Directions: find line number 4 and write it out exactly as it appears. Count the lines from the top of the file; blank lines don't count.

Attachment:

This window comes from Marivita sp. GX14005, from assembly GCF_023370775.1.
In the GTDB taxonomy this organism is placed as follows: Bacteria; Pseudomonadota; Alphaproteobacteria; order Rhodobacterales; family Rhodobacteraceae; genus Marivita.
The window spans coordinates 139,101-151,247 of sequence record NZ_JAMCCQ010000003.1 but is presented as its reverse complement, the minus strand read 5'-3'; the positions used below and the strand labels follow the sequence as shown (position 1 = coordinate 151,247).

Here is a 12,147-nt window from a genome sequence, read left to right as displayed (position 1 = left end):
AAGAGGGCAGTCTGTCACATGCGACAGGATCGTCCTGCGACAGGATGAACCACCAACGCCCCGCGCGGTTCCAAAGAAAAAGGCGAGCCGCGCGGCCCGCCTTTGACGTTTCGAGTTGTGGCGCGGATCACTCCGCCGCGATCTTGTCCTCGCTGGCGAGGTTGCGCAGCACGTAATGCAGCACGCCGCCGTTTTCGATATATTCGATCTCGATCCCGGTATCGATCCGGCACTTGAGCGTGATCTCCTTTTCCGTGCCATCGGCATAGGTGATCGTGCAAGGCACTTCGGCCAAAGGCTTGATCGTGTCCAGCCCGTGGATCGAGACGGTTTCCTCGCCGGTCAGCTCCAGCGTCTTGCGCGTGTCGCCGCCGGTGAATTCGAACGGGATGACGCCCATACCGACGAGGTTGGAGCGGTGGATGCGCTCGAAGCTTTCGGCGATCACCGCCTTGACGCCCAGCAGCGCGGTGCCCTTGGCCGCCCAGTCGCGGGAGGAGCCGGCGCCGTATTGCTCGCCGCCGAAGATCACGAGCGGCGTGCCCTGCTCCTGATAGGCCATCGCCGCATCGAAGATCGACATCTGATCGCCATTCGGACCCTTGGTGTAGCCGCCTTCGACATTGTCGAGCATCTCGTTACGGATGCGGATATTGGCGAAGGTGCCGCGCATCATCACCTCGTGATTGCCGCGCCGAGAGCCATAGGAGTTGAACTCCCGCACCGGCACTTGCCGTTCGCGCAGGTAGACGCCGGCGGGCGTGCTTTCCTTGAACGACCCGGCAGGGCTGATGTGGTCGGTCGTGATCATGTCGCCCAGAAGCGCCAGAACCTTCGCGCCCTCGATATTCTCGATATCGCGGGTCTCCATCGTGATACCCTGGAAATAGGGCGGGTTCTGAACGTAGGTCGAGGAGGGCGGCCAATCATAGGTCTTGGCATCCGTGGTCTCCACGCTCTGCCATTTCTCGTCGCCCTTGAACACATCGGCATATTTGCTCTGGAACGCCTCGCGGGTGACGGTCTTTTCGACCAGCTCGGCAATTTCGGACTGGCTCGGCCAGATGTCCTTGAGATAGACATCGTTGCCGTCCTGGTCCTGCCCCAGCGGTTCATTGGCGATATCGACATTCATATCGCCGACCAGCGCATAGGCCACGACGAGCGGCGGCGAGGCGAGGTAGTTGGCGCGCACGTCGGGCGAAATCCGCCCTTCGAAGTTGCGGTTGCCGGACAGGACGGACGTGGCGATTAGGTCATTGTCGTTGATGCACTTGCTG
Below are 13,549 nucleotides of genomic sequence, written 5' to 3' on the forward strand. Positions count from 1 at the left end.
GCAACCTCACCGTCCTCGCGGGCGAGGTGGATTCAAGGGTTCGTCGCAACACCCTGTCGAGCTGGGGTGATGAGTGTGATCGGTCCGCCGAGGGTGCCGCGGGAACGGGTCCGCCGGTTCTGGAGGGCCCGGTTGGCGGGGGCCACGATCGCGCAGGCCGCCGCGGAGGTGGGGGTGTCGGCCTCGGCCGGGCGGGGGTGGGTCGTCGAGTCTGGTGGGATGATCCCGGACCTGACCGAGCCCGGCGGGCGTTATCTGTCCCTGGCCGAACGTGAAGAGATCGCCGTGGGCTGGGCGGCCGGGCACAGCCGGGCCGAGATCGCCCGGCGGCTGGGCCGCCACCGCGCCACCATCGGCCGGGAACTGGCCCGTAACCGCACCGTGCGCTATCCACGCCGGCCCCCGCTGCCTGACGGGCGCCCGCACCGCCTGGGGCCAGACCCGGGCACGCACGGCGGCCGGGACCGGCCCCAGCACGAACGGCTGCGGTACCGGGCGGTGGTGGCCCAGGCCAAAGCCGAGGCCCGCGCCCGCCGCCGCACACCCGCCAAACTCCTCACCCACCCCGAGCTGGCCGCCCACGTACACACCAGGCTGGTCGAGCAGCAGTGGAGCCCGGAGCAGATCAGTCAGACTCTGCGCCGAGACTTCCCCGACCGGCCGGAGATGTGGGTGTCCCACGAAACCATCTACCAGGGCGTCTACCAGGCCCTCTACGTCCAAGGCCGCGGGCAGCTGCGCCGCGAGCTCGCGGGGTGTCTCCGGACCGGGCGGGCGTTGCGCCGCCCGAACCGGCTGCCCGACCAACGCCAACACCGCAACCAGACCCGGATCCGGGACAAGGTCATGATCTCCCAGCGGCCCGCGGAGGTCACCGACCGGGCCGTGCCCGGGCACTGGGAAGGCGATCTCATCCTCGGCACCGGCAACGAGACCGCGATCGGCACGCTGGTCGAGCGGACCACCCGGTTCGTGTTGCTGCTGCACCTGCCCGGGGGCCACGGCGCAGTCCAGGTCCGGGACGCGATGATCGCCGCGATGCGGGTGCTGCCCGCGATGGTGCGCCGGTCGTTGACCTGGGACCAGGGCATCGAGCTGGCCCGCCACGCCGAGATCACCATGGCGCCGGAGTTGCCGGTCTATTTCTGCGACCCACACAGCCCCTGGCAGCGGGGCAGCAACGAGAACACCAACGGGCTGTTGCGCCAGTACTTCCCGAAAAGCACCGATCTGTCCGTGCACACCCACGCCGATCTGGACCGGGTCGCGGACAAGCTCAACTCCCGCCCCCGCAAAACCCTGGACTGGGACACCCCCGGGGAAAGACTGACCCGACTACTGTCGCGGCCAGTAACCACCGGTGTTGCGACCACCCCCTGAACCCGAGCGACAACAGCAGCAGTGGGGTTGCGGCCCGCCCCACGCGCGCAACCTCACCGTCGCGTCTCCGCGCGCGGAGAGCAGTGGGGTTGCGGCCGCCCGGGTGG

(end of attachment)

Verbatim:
Here is a 12,147-nt window from a genome sequence, read left to right as displayed (position 1 = left end):